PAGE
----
Gordon Cherr,


“Hope you got your things together.
Hope you are quite prepared to die.
Looks like we’re in for nasty weather.
One eye is taken for an eye.”

(Credence Clearwater Revival, Bad Moon Rising)

Gary Griffin is sitting quietly on the edge of the concrete skirting under the picnic shelter. A stream of bright red blood is coursing down his left leg from knee to ankle. But it is the palm of his left hand he is examining. “Damn,” he says, “I hope I didn’t break that sucker.”  

Mike Martinez is sitting next to me, with the stunned, sullen and disbelieving look of a man who just walked away from a train wreck. I saw Mike as he finished the third of four loops in the 50K at Torreya this past Saturday. He was taking little baby steps and I knew that his legs were cooked. But, it really isn’t your legs at this point, rather it is your head and your heart. He circled the bright orange cone under the clock, grabbed some supplements and perhaps a bottle of whatever, and resigned himself to one more 7 mile dance with the demons of the trails. They beat him silly but ultimately he made it back. Now, he is sitting next to me, almost absent mindedly eating post race lasagna and bread, with that far away look that ultra runners sometimes have after the war is over. He says “I am not doing that again. Ever.” Oh, we’ll see. I’m betting that in a week he will be looking at the race calendar in UltraRunning Magazine. Or maybe he’ll just be thinking about it. Mike doesn’t know it yet but he has just joined the fraternity.

Ed Baggett has finished the 50K. He can’t seem to sit still. Ed’s left leg is covered with dirt and leaves, it looks like some heavy weight from Wrestlemania body slammed him to the ground, left side first. That is a good explanation of what happened, the Torreya Trail picked him up and threw him down. Ed is walking around still energized somehow, I won’t say that his eyes are rolling around in his head, but Ed does resemble someone who just fell down the stairs and who got up a little bit groggy, all parts not yet quite coordinated.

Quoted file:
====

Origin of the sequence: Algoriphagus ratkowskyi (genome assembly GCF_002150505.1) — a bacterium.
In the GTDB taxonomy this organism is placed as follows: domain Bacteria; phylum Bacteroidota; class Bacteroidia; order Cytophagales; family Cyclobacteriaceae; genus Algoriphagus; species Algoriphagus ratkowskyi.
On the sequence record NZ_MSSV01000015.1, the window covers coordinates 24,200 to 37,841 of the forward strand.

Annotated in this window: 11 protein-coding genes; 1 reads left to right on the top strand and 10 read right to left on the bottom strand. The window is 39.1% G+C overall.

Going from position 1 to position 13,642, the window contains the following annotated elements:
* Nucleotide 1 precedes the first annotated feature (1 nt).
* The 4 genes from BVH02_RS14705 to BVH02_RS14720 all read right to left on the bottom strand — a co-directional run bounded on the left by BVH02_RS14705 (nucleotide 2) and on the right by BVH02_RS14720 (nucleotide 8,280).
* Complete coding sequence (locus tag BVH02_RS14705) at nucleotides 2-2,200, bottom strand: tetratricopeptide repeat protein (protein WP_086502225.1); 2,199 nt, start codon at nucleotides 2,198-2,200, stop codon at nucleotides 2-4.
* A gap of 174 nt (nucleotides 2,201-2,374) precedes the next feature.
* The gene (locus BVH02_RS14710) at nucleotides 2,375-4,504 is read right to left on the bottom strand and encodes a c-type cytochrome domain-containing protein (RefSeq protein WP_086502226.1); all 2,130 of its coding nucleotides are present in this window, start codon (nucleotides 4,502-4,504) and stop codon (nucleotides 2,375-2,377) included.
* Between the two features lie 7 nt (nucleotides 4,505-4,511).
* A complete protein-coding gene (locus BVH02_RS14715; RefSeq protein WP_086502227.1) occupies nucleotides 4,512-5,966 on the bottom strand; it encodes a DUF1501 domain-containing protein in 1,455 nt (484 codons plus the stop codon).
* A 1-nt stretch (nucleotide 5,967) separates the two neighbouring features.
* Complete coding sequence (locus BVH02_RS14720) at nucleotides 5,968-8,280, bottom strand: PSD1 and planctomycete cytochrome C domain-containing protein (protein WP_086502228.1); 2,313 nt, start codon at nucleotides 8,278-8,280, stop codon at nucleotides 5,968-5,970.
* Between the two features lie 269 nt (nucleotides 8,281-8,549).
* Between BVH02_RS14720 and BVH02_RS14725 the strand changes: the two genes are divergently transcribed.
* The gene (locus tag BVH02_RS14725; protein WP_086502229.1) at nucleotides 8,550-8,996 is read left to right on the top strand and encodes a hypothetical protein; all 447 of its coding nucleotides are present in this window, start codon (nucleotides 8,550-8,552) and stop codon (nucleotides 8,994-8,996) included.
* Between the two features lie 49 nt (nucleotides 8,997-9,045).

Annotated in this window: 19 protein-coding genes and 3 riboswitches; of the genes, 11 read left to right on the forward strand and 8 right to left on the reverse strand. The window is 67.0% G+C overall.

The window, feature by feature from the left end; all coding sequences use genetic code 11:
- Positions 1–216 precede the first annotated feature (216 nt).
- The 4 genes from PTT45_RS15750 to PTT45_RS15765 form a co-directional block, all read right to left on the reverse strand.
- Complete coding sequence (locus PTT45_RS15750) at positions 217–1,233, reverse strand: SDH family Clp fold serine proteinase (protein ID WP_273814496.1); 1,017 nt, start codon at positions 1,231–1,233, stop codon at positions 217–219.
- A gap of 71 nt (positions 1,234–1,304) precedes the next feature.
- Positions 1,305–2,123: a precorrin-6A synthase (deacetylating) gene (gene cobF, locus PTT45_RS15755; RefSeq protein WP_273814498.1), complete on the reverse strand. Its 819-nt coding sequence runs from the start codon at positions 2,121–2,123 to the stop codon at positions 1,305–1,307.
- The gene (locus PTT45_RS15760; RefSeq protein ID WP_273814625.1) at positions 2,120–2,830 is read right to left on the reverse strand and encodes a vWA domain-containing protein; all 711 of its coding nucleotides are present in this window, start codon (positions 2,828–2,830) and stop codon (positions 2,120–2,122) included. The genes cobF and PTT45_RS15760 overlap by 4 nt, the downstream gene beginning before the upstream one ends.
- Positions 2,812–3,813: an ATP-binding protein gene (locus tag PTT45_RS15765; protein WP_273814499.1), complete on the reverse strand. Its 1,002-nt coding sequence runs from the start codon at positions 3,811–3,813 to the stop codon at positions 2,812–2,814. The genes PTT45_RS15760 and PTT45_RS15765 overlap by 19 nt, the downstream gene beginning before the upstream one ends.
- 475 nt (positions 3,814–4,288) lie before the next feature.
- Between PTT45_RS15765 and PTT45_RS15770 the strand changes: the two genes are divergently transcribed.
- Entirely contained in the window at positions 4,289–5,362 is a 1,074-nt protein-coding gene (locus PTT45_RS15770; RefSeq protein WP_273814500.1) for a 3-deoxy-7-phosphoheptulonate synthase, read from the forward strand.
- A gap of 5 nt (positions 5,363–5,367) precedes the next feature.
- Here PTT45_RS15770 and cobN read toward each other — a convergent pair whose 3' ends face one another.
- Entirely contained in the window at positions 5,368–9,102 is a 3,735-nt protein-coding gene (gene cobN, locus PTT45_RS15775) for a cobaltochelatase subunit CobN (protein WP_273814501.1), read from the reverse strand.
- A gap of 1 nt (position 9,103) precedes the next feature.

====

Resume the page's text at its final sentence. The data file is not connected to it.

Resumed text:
And Dana Stetson. Dana finishes his race, sits down with a big sigh, rips off his big trail shoes and pulls off his bright green socks. Let’s see—all10 toes…check. All six toenails—check. Three blackened toenails—check. Dana is no worse for wear except exhausted. Now, if someone would please wipe that big loogie off of his moustache . . .

Others are a bit more fortunate. Brian Corbin, who won the 25K, and Vince Molosky, who won the 50K, are walking around still pumped up on the victor’s surge of adrenaline. Andy Maurey has finished his 25K in good form and is polishing off Light Ale number 4..or is that 5..or.. 6? No matter, he earned each and every one today. There is MJ, she came out to cheer on David, she ran one of the loops, and in true ultra runner fashion, took a tumble out there somewhere. But in true MJ fashion, she got up and kept on trucking. So did Judy Alexander. After running the first counterclockwise loop of the 25K with me, she pulled away, took a wrong turn and ran the course backwards (clockwise). Can’t let a little thing like a wrong turn ruin your day. She didn’t. Judy took everything that tough 25K course had to offer and more, and I saw her finish with a broad grin on her face. Hey, I don’t know, maybe it was relief in not being lost out there all night. There are many more stories to tell, I cannot tell them all. I can tell you that, as predicted, race directors Joe Edgecombe and Marti Kirkland put on a rugged, tough top quality event.